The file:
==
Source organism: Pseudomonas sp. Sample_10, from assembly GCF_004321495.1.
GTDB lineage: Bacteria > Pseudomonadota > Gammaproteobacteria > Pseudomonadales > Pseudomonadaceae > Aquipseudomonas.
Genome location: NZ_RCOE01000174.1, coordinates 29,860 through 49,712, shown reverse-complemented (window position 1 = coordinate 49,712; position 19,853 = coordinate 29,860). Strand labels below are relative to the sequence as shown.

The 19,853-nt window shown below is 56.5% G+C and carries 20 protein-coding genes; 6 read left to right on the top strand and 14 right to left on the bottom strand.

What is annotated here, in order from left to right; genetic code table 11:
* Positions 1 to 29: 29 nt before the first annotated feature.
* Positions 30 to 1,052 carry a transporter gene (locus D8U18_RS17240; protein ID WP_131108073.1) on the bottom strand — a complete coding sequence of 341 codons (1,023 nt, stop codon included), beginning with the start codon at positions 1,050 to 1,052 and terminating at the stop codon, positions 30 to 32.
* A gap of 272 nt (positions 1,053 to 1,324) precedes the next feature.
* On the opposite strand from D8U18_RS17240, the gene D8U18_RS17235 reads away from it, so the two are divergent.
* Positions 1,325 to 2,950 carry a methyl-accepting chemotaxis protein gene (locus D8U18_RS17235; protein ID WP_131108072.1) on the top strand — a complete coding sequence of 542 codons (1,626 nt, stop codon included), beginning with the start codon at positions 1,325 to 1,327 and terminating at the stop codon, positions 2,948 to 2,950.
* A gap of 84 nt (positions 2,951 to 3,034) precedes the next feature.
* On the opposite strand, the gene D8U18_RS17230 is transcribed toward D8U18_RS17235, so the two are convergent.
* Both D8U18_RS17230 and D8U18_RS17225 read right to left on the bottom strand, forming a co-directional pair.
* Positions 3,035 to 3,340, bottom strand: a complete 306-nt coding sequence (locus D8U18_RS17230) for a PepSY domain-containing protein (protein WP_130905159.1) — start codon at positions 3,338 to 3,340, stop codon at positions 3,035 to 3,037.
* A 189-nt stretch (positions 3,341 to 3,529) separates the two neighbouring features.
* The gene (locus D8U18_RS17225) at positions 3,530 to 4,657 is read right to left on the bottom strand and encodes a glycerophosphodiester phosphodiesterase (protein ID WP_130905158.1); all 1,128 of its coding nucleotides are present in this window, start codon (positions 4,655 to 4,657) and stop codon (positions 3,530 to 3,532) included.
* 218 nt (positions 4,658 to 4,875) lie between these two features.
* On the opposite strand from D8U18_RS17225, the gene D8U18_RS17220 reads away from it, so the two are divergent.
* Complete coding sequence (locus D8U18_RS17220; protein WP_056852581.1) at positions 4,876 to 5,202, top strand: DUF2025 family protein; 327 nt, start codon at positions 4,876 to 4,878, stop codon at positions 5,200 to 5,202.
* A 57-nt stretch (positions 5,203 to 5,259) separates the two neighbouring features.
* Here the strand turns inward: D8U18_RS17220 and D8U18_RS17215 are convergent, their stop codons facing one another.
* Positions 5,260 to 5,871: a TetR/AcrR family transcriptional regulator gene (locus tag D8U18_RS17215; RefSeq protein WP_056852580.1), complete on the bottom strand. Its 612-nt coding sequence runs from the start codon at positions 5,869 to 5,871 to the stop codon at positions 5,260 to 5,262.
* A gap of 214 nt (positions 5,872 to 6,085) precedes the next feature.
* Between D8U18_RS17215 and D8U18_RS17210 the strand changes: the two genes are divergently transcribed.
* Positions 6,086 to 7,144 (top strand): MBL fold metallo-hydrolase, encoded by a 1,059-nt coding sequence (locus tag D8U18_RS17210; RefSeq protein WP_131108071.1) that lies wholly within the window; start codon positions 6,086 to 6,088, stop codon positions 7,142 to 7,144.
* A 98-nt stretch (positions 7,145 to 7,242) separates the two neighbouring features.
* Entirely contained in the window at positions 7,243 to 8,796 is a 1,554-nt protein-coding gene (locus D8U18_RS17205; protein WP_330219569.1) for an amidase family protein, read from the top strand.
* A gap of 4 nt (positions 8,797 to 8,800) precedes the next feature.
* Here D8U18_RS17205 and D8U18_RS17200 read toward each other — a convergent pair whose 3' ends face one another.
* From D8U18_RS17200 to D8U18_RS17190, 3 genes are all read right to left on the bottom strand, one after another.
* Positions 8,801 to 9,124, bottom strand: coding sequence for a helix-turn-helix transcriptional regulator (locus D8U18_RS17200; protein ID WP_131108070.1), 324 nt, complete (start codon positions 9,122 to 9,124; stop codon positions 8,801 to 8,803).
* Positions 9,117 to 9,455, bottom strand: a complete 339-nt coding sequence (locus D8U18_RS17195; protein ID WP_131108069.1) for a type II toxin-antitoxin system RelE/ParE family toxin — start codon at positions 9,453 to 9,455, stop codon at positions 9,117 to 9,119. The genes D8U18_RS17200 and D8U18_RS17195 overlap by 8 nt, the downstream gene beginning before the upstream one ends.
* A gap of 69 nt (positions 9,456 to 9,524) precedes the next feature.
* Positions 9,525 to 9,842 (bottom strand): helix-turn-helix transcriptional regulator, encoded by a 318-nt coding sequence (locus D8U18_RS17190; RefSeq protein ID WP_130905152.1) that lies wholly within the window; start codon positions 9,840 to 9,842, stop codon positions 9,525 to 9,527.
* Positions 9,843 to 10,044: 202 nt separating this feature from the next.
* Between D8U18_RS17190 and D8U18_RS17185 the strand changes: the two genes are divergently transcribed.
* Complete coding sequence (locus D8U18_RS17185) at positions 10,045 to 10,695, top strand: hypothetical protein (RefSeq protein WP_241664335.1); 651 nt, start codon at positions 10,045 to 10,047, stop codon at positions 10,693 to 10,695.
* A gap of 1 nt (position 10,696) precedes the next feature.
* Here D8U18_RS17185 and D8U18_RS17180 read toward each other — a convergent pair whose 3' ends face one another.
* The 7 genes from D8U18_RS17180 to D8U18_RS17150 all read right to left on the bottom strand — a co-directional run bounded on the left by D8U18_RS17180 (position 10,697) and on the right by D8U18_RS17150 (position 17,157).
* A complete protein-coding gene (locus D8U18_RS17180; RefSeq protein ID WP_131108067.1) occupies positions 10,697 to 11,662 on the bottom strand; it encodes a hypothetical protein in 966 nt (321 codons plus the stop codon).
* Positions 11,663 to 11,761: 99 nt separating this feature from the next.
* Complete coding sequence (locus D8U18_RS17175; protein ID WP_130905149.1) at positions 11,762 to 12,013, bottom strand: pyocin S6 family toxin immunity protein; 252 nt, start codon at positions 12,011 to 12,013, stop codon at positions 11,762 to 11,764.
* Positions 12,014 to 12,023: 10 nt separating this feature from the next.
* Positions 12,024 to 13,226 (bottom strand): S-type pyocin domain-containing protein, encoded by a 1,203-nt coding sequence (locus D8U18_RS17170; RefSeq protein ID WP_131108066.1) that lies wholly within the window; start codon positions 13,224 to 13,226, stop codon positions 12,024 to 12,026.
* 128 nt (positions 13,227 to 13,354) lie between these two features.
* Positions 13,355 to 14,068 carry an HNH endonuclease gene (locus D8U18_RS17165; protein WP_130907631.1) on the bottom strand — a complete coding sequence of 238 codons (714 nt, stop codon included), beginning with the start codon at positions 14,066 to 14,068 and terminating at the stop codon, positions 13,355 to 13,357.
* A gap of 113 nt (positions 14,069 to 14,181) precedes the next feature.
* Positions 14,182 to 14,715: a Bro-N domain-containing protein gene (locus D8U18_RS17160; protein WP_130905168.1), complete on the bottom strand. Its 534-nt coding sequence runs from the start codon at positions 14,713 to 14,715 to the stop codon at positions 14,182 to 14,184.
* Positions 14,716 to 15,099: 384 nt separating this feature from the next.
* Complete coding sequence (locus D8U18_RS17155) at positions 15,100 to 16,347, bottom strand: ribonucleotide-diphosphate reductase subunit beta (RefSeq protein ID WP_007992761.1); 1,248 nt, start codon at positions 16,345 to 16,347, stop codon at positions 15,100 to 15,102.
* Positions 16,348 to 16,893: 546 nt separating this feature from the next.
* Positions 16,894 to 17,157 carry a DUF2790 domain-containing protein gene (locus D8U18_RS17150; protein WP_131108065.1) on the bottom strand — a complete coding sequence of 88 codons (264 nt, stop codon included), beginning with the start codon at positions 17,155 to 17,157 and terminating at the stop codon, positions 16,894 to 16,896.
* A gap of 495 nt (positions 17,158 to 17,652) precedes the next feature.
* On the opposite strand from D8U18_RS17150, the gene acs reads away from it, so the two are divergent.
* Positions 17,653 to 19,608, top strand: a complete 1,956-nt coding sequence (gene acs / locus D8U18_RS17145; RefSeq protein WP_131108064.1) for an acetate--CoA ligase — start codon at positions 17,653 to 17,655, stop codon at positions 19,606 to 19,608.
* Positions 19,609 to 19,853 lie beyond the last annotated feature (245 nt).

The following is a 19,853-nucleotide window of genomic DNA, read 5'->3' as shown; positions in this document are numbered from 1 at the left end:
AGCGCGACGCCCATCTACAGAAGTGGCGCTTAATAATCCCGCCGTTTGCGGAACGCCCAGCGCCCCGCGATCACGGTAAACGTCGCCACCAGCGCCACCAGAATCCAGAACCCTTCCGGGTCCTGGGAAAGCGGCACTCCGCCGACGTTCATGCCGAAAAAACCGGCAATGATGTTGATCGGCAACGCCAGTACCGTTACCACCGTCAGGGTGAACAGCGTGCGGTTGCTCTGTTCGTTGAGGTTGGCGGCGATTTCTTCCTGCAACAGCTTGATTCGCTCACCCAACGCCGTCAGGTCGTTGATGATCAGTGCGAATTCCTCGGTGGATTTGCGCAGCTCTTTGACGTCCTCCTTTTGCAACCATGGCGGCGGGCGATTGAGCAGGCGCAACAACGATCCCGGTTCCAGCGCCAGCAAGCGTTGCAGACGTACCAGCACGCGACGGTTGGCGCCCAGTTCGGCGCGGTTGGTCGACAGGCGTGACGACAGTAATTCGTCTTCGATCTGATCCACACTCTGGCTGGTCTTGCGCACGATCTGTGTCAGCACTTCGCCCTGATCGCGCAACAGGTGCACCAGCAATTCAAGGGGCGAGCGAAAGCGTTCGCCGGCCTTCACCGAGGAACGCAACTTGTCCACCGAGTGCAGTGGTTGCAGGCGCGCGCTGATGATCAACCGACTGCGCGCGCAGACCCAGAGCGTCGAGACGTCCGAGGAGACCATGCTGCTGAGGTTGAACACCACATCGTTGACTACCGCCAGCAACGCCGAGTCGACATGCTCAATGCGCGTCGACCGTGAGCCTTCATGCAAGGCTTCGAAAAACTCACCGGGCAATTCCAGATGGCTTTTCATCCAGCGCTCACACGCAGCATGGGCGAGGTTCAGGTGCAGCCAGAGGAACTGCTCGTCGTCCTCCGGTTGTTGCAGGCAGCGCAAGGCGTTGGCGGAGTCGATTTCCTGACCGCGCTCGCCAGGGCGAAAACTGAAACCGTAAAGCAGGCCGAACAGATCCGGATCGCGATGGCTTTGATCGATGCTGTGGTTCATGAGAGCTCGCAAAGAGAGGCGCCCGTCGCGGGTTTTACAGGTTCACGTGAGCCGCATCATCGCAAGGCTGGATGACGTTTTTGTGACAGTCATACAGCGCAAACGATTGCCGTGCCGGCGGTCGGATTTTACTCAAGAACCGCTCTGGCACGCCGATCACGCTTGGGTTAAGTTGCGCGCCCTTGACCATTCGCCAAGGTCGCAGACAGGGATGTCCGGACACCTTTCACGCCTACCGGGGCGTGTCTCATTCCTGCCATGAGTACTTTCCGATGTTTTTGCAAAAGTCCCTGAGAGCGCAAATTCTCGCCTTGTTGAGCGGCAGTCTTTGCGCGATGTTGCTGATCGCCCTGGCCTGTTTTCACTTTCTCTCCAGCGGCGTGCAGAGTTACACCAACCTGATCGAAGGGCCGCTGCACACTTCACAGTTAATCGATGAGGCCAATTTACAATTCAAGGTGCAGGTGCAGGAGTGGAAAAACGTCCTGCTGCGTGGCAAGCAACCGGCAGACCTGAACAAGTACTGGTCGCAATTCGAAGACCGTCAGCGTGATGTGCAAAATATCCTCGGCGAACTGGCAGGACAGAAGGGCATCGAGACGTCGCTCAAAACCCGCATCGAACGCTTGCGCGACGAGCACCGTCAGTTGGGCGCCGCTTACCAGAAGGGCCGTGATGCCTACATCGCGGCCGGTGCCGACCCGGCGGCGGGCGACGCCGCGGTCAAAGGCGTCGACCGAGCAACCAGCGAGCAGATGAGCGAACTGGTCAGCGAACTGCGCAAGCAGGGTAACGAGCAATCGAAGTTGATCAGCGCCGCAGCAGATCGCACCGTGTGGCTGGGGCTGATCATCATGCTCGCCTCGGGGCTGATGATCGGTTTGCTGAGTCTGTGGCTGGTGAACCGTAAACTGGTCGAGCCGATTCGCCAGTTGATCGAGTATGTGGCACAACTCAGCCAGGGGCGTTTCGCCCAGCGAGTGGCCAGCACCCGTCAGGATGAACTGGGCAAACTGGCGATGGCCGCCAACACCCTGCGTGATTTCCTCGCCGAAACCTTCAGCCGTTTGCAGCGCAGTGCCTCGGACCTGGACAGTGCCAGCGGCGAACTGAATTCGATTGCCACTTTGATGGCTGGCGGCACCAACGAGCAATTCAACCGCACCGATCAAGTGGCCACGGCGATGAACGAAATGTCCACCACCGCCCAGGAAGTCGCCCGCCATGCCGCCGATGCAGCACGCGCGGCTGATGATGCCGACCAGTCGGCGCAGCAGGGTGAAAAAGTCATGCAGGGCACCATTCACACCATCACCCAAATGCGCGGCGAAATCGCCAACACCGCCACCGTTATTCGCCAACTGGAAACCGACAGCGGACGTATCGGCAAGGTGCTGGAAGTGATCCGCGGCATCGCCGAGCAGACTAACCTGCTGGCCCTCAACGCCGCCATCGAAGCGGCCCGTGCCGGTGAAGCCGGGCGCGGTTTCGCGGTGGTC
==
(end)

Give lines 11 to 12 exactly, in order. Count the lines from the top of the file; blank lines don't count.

* A gap of 84 nt (positions 2,951 to 3,034) precedes the next feature.
* On the opposite strand, the gene D8U18_RS17230 is transcribed toward D8U18_RS17235, so the two are convergent.